Our exclusive interview with John Kiriakou – the former CIA agent who is serving a 30-month prison sentence in Loretto, PA – which was published this weekend in our Greek and English editions, is significant if somewhat disturbing.
Whether one agrees or disagrees with his words, they are indisputably thoughtful and rooted in a system of principles and values. They open a window into the inner workings of the intelligence community, illustrating the ability of such agencies to overshadow other parts of the government and to pursue relentlessly and take revenge on the “sheep that stray from the fold.”
It is striking to hear a CIA insider say that newly-elected presidents are “very quickly recruited by the intelligence establishment of this country and become part of the team.”
As compelling and revealing and those statements are, I attach even greater importance to those portions of the interview where Kiriakou spoke about the role of the Greek-American community in his life after his arrest and imprisonment.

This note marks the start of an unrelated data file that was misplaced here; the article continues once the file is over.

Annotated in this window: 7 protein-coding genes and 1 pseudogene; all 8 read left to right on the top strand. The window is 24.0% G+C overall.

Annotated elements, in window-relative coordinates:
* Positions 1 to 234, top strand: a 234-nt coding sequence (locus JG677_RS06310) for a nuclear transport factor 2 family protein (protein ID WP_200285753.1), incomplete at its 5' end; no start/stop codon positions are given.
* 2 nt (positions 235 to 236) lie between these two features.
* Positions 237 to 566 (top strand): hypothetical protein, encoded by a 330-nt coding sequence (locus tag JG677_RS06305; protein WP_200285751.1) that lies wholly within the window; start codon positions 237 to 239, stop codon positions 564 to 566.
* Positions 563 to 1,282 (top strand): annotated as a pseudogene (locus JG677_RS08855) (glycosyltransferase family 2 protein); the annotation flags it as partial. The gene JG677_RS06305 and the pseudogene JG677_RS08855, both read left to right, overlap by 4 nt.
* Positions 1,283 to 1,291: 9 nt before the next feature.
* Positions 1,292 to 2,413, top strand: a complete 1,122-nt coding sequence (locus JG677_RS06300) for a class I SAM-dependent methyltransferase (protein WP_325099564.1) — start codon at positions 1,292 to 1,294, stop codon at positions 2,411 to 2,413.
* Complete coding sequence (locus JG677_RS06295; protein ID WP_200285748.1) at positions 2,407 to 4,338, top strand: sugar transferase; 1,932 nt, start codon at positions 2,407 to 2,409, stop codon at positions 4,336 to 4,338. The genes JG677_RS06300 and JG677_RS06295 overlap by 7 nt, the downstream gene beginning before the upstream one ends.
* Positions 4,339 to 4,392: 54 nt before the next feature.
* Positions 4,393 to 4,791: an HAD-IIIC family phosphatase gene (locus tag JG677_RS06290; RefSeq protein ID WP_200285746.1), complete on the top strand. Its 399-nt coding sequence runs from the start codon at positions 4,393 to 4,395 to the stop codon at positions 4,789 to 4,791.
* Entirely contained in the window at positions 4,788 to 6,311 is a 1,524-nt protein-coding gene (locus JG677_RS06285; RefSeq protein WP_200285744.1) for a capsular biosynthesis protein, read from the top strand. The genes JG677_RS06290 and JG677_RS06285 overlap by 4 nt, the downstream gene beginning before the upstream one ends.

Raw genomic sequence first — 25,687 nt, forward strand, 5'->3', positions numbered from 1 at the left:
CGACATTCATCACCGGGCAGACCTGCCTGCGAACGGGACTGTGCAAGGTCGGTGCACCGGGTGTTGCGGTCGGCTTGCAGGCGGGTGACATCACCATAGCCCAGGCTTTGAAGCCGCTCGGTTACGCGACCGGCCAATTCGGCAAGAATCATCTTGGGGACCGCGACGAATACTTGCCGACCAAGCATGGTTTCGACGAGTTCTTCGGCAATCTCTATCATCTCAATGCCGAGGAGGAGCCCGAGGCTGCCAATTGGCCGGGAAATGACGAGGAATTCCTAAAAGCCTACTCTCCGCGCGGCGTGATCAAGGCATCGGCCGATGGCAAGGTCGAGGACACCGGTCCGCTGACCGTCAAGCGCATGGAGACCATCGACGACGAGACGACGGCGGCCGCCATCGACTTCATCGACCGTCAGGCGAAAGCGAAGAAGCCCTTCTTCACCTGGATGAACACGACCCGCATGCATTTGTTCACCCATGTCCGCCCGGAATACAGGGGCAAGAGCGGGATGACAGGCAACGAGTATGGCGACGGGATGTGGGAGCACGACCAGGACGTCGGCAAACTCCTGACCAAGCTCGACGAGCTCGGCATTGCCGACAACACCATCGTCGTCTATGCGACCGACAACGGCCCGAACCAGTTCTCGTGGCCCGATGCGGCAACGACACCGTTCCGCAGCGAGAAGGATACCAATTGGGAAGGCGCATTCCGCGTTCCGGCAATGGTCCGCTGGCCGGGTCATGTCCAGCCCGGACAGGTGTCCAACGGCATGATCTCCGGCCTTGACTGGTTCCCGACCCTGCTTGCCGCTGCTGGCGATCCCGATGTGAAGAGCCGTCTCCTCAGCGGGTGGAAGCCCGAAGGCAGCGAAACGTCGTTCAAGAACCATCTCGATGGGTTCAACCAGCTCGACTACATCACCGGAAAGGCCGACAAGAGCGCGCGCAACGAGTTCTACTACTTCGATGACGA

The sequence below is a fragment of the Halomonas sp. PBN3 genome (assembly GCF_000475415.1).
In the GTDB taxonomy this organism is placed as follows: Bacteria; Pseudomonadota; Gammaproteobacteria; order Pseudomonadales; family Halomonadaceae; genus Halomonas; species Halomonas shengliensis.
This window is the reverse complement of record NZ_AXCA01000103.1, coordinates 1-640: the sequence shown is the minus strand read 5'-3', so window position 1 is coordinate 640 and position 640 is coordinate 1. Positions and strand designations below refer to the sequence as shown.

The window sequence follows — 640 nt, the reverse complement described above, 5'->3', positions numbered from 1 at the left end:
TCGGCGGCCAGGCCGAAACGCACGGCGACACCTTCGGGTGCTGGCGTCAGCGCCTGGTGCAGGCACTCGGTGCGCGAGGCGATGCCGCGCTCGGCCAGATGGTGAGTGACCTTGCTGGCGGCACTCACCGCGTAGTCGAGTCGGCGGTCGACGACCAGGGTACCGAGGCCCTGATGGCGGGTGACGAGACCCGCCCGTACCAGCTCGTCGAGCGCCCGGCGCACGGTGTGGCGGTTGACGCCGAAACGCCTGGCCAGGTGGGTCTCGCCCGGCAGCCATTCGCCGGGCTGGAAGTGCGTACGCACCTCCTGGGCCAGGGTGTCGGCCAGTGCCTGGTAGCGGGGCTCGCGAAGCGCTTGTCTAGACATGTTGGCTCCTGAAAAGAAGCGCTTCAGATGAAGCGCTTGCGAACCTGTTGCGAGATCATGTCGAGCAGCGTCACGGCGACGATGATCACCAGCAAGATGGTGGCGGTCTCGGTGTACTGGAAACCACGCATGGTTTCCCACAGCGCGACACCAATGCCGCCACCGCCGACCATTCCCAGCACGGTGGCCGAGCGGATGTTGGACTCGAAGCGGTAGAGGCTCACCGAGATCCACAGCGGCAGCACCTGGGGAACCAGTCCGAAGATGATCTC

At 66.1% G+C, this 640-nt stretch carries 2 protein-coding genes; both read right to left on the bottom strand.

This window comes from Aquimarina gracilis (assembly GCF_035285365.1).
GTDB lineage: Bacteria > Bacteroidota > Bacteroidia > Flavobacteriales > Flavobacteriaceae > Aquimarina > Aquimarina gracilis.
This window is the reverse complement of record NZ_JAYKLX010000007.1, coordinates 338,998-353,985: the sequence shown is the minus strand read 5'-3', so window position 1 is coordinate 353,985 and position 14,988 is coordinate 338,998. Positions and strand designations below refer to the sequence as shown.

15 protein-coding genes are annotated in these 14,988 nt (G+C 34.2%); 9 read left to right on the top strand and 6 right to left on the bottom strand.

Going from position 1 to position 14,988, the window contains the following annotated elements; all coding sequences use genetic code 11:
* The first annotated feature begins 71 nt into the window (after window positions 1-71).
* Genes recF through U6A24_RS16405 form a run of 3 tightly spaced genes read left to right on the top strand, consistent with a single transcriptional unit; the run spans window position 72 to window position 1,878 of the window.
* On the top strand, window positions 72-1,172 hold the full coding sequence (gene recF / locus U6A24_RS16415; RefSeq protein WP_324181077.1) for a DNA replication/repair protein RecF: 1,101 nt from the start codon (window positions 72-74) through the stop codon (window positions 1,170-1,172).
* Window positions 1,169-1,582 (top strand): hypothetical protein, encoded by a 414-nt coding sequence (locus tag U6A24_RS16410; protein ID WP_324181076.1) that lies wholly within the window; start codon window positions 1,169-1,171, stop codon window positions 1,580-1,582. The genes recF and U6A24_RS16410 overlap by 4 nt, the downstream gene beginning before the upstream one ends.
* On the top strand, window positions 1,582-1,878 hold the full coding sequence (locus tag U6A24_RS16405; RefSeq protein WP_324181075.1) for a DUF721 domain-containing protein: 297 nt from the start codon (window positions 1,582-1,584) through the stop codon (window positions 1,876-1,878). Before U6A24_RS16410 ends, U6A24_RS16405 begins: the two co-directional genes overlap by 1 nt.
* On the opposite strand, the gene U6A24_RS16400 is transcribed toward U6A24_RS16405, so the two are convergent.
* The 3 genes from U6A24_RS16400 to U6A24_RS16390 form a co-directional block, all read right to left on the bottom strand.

In the community, says Kiriakou – a third-generation Greek proud of his roots in Rhodes – he found support and comfort.
He said Greek-Americans opened their arms and their wallets and offered their prayers.
Kiriakou’s message is an important one that I wish could reach every member of the community, especially our youth.
He makes the irrefutable point that there is a larger family to which we belong, the Hellenic community, on which one can rely during difficult moments in life.
But somehow that message does not resonate as vividly as it should. It has not taken intellectual or emotional root; it has not become a source of pride, as I believe it should.
It has not become embedded in the minds of everyone in our community, the great and the meek alike.
Yet, this element can be the extra dimension , the additional glue needed by our community, to act as a catalyst for even greater unity, interest, and support.
Maybe if this were to take hold, it would substantially reduce if not totally eliminate the phenomenon of successful Greek-Americans, such as Jamie Dimon, who renounce their Greekness until their lives take a negative turn.
“I am 100 percent positive,” Kiriakou told our senior writers Constantine S. Sirigos and Demetris Tsakas, (our photographer Kosta Bej was present but not allowed to take pictures) that the CIA took revenge for his public declarations about and against torture, especially waterboarding.
But he added defiantly : “I think I would do it all over again. Somebody had to stand up” to defend morality and the Constitution.